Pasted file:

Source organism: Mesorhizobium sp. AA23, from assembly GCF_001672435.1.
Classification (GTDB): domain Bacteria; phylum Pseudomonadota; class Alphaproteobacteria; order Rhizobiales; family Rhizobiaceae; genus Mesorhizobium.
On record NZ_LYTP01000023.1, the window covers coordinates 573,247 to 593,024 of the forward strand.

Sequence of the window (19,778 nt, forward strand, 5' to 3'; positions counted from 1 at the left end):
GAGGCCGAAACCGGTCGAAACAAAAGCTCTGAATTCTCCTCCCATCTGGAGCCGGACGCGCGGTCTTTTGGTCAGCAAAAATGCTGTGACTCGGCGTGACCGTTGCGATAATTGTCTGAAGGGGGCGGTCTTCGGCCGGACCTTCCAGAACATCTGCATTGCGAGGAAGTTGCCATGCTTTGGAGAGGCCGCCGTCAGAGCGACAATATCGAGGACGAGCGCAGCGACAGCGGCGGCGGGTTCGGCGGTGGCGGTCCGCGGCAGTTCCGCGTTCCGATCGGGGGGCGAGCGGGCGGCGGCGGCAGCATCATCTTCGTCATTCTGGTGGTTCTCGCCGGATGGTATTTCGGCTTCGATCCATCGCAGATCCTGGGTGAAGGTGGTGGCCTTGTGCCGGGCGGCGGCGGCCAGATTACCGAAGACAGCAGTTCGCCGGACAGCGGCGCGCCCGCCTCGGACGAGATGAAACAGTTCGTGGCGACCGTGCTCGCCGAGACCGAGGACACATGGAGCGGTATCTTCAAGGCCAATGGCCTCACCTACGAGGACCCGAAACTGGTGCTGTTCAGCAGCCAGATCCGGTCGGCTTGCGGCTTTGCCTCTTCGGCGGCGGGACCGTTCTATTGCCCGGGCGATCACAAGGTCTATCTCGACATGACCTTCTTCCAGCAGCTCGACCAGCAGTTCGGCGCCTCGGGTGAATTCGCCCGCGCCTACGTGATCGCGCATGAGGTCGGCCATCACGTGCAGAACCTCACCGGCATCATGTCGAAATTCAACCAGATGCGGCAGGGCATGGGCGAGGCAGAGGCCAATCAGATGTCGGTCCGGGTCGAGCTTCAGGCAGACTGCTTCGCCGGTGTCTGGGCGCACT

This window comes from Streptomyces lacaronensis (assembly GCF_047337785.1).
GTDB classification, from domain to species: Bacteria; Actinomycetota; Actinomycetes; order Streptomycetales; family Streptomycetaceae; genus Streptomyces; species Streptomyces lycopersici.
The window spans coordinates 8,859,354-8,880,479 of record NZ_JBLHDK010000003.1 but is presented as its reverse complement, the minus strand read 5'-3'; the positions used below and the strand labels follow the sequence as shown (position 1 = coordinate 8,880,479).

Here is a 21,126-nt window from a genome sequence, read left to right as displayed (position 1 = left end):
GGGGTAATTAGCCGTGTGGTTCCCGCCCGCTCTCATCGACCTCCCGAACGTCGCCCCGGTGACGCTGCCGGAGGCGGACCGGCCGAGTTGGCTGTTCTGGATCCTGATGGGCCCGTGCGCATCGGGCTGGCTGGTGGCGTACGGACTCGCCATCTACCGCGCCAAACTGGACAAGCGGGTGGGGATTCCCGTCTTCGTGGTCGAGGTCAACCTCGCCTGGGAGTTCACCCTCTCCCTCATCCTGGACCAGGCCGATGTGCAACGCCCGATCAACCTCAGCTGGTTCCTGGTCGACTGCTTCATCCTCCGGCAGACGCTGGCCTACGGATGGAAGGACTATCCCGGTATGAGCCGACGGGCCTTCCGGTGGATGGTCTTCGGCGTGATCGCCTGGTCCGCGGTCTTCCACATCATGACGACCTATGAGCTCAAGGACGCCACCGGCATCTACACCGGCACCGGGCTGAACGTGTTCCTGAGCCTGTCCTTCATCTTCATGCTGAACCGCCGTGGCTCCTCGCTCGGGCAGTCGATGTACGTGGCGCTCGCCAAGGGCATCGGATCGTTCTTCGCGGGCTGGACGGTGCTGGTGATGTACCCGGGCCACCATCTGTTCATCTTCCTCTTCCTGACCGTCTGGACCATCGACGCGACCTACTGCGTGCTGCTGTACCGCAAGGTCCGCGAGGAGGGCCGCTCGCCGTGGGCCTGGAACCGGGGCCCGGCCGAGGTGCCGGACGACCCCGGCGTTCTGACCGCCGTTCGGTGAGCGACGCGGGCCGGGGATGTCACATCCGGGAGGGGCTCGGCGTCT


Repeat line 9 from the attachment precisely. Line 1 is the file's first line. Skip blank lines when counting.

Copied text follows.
Here is a 21,126-nt window from a genome sequence, read left to right as displayed (position 1 = left end):